Urology
  • Prostate 
    • Hard, irregular prostate
    • Rising/raised age-specific PSA with normal prostate 
    • Symptomatic with high PSA
  • Bladder and renal 
    • Painless macroscopic haematuria without UTI 
    • Over 40 with persistent/recurrent urinary tract infection associated with macroscopic haematuria 
    • Clinical/imaged urinary tract mass 
    • Over 50 with unexplained microscopic haematuria on urine microscopy without infection 
  • Testicular 
    • Swelling/mass in body of testis 
  • Penile 
    • Symptoms/signs of penile cancer 

Urgent OGD
  • Chronic gastrointestinal bleeding
  • Progressive unintentional weight loss
  • Dysphagia
  • Persistent vomiting
  • Iron deficiency anaemia
  • Epigastric mass
  • Suspicious barium meal
  • Recent/Unexplained/Persistent symptoms in a patient over 55

Children under 16
  • Leukaemia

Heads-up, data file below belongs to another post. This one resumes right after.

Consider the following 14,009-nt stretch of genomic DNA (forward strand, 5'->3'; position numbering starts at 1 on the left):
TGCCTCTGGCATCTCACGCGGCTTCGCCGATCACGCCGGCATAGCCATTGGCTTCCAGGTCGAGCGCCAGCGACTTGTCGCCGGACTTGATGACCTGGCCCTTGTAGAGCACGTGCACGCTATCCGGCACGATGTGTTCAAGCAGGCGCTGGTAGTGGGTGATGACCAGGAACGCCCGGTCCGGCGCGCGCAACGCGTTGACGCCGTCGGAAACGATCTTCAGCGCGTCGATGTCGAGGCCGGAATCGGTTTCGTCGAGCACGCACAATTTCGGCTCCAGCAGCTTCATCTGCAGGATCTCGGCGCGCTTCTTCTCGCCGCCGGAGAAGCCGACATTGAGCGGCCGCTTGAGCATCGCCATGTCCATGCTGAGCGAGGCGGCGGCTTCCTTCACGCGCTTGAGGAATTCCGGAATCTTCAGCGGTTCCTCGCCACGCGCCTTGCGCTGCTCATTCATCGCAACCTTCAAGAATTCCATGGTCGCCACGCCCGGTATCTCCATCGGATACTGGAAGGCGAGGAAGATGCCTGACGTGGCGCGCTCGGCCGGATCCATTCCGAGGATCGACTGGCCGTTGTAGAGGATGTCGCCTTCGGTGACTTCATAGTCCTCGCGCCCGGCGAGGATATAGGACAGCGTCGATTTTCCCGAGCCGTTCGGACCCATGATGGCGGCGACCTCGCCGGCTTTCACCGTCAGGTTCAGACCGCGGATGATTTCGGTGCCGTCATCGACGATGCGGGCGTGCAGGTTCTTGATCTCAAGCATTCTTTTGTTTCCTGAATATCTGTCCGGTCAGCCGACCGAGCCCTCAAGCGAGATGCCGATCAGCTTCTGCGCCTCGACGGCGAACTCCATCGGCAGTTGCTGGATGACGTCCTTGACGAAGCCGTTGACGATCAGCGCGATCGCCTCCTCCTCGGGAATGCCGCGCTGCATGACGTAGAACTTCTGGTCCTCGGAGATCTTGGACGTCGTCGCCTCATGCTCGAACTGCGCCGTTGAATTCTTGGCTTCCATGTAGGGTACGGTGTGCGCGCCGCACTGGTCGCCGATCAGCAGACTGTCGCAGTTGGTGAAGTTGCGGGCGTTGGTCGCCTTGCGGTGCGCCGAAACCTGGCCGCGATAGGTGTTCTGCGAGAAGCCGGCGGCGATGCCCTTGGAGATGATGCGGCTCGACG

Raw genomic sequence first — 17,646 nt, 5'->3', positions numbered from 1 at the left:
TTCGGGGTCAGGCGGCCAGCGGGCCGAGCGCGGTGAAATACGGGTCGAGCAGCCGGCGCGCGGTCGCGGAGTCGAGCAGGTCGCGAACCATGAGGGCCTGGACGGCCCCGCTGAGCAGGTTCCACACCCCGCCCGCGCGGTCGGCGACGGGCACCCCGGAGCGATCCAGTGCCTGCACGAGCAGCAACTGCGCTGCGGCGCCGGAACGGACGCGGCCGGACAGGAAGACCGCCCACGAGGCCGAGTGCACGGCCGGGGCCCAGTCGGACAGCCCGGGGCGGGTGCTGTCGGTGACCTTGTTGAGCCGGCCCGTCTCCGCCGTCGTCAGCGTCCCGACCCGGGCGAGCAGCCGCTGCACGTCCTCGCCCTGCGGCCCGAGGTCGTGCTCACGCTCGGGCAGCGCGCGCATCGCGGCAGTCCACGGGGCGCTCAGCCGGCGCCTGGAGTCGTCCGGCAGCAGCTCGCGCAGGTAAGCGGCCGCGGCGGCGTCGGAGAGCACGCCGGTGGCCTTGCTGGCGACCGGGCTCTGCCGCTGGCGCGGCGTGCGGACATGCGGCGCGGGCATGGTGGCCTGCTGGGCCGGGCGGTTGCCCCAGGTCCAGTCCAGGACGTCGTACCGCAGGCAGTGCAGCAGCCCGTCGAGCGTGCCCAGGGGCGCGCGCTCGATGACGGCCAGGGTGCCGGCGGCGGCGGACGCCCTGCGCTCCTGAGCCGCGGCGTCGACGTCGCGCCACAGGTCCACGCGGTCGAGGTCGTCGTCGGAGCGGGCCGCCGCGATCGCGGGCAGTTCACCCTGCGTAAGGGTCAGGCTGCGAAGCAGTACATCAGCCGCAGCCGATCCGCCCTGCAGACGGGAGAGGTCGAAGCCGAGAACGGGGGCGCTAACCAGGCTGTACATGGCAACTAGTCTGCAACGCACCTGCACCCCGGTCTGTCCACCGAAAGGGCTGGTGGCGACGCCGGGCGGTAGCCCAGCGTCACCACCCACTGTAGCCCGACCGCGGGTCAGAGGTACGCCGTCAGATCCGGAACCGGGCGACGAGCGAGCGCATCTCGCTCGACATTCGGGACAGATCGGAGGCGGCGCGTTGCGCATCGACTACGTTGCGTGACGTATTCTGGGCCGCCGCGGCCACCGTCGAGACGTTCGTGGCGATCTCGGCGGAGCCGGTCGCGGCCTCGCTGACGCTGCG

• Unexplained petechiae 
    • Hepatosplenomegaly
  • Lymphomas 
    • Hepatosplenomegaly 
    • Mediastinal or hilar mass on chest X-ray
    • Unexplained shortness of breath and unexplained petechiae or hepatosplenomegaly 
    • Non-tender, firm or hard lymph nodes 
    • Lymph nodes greater than 2cm in size 
    • Lymph nodes progressively enlarging 
    • Other features of general ill-health, fever or weight loss 
    • Axillary node involvement (in the absence of local infection or dermatitis) 
    • Supraclavicular node involvement 
  • Brain and CNS
    • Reduced level of consciousness 
    • Headache and vomiting that cause early morning waking or occur on waking